UKFI Seeks Cut-Price Deal On New Lloyds Sale
The agency which manages taxpayers' stake in Lloyds Banking Group is attempting to secure a knockdown price from City bankers vying to work on a share sale that will return it fully to the private sector.
Sky News understands that UK Financial Investments (UKFI) has asked investment banks in recent days to present fee proposals for executing a sale of part or all of the Government's remaining £20bn stake in Lloyds.
Insiders said the Treasury was seeking a deal under which UKFI would pay no fees on the portion of the transaction which involves selling Lloyds shares to institutional investors.
A previous sale in September saw the Government offload a 6% stake in the bank, a deal which the National Audit Office (NAO) concluded had resulted in loss to the taxpayer of more than £200m but which nevertheless represented good value.
That transaction, which yielded £3.2bn for the Government, saw the taxpayer's stake in Lloyds reduced from 39% to 33%.
The NAO revealed that while institutions paid £4.7m in selling commission to the bookrunners, UKFI negotiated to receive a payment of 25% of the commissions charged to investors.
A source suggested that UKFI would seek a similar structure from the next sale, although it was likely to have to pay substantial fees to brokers involved in organising a large-scale retail share offering.
Sky News revealed earlier this month that UKFI wrote to the Lloyds board during the Christmas break to ask it to write a prospectus that would accompany a major retail sale.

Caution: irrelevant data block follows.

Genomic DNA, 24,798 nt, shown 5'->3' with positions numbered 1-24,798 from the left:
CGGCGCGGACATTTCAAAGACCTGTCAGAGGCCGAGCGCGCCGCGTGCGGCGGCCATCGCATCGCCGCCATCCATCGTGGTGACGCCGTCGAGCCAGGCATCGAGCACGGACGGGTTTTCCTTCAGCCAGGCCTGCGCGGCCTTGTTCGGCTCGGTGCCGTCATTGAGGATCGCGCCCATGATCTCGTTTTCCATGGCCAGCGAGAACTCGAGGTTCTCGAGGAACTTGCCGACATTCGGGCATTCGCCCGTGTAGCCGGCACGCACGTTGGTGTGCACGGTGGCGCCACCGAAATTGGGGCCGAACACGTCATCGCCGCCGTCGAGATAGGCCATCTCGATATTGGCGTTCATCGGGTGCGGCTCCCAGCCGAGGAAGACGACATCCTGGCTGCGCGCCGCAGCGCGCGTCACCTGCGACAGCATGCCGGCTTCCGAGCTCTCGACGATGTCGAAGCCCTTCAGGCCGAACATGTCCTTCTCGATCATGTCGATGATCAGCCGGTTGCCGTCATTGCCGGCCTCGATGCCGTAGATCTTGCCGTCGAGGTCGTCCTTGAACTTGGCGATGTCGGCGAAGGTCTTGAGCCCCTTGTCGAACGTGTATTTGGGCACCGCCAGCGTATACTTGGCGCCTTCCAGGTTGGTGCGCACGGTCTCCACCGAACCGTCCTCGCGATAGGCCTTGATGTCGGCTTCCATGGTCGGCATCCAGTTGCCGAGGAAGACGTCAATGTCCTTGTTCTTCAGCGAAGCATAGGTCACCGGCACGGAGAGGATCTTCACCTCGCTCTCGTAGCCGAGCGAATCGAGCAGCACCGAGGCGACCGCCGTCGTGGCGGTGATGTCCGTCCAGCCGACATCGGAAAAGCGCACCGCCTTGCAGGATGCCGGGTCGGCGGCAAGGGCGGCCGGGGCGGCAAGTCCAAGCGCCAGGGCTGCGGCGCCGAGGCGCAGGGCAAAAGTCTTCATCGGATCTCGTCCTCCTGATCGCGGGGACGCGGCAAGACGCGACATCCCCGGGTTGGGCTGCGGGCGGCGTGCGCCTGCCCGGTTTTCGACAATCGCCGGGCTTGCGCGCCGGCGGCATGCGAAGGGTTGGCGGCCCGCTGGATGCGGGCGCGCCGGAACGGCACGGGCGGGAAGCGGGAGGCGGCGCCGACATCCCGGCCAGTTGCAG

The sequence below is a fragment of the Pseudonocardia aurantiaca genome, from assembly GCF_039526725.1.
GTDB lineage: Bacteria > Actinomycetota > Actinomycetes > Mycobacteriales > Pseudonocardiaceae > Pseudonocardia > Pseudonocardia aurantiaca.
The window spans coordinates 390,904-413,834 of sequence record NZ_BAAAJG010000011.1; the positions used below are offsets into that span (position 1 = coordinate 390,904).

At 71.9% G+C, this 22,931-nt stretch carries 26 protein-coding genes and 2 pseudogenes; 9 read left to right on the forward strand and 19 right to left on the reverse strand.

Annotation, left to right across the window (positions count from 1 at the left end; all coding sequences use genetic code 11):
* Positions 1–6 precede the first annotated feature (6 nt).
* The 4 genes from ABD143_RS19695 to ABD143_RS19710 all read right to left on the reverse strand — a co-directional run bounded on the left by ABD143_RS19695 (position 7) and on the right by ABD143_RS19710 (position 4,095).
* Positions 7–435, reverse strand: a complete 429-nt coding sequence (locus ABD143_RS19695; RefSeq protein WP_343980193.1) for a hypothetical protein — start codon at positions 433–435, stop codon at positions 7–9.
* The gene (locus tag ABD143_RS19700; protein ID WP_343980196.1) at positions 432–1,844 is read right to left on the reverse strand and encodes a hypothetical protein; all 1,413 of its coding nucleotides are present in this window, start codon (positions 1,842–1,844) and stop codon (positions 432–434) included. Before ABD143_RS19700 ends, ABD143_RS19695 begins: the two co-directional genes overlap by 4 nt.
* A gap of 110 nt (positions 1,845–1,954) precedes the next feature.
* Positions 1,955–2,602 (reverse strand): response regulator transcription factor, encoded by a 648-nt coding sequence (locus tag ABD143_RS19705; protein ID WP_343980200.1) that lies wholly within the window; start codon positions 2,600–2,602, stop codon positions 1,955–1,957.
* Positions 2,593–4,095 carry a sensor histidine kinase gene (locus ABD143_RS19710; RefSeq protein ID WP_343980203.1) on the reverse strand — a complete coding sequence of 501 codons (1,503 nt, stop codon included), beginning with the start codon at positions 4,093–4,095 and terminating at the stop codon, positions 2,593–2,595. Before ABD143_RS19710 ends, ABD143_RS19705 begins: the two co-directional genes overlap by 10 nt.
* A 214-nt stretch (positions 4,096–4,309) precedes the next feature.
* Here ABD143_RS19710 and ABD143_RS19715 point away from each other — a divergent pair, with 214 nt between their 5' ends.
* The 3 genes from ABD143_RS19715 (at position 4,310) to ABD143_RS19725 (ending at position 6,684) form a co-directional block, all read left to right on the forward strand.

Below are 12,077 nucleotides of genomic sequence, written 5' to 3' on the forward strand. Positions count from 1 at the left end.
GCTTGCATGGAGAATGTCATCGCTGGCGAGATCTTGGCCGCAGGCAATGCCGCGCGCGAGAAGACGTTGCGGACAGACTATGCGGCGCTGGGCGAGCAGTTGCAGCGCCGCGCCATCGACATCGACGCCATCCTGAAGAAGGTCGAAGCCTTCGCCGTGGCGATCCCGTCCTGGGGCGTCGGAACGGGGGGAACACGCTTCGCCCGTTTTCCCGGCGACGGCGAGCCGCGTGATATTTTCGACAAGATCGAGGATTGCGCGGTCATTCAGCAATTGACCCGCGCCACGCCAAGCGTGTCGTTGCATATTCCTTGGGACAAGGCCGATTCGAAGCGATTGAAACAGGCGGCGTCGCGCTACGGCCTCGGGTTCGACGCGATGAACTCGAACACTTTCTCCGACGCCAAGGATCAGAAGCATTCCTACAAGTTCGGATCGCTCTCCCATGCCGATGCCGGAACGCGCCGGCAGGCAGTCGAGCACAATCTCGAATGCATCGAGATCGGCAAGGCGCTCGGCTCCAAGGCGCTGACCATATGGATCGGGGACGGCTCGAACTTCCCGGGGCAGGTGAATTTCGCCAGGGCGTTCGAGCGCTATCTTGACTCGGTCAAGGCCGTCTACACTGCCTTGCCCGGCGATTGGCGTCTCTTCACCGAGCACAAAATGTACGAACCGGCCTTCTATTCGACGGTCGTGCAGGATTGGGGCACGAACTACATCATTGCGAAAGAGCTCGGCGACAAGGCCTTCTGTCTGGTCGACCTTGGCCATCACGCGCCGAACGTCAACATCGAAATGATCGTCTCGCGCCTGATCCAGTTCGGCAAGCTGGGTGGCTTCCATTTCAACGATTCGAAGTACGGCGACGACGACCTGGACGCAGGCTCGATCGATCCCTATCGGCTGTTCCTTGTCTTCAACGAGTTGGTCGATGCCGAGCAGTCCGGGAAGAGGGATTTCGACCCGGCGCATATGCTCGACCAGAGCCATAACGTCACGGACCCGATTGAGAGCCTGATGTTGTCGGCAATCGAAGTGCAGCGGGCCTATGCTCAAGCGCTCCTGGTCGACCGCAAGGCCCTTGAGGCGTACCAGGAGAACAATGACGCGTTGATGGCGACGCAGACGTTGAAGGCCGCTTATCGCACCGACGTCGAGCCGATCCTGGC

The latest developments underlines the Treasury's intention to sell a large chunk of its remaining 33% shareholding in Lloyds this year.
A formal announcement from the Treasury about a new share sale cannot take place until after Lloyds' full-year results at the end of next month.
Insiders pointed out that the bank would be required to wait until its full-year results had been audited several weeks later before a prospectus could be completed.
Antonio Horta-Osorio, its chief executive, hopes to signal at Lloyds' results that the bank has been given regulatory approval to resume dividend payments to ordinary shareholders for the first time since 2008.
George Osborne, the Chancellor, believes that a sale in which the public can participate could be politically useful as well as delivering a financial boost to the Treasury.
Shares in Lloyds closed on Monday at 83.18p, just 4% below its 12-month high.
The bank now has a market value of almost £60bn, having risen by more than 63% during the last year and meaning that the Government's remaining 33% stake is worth nearly £20bn.
Lloyds and UKFI declined to comment.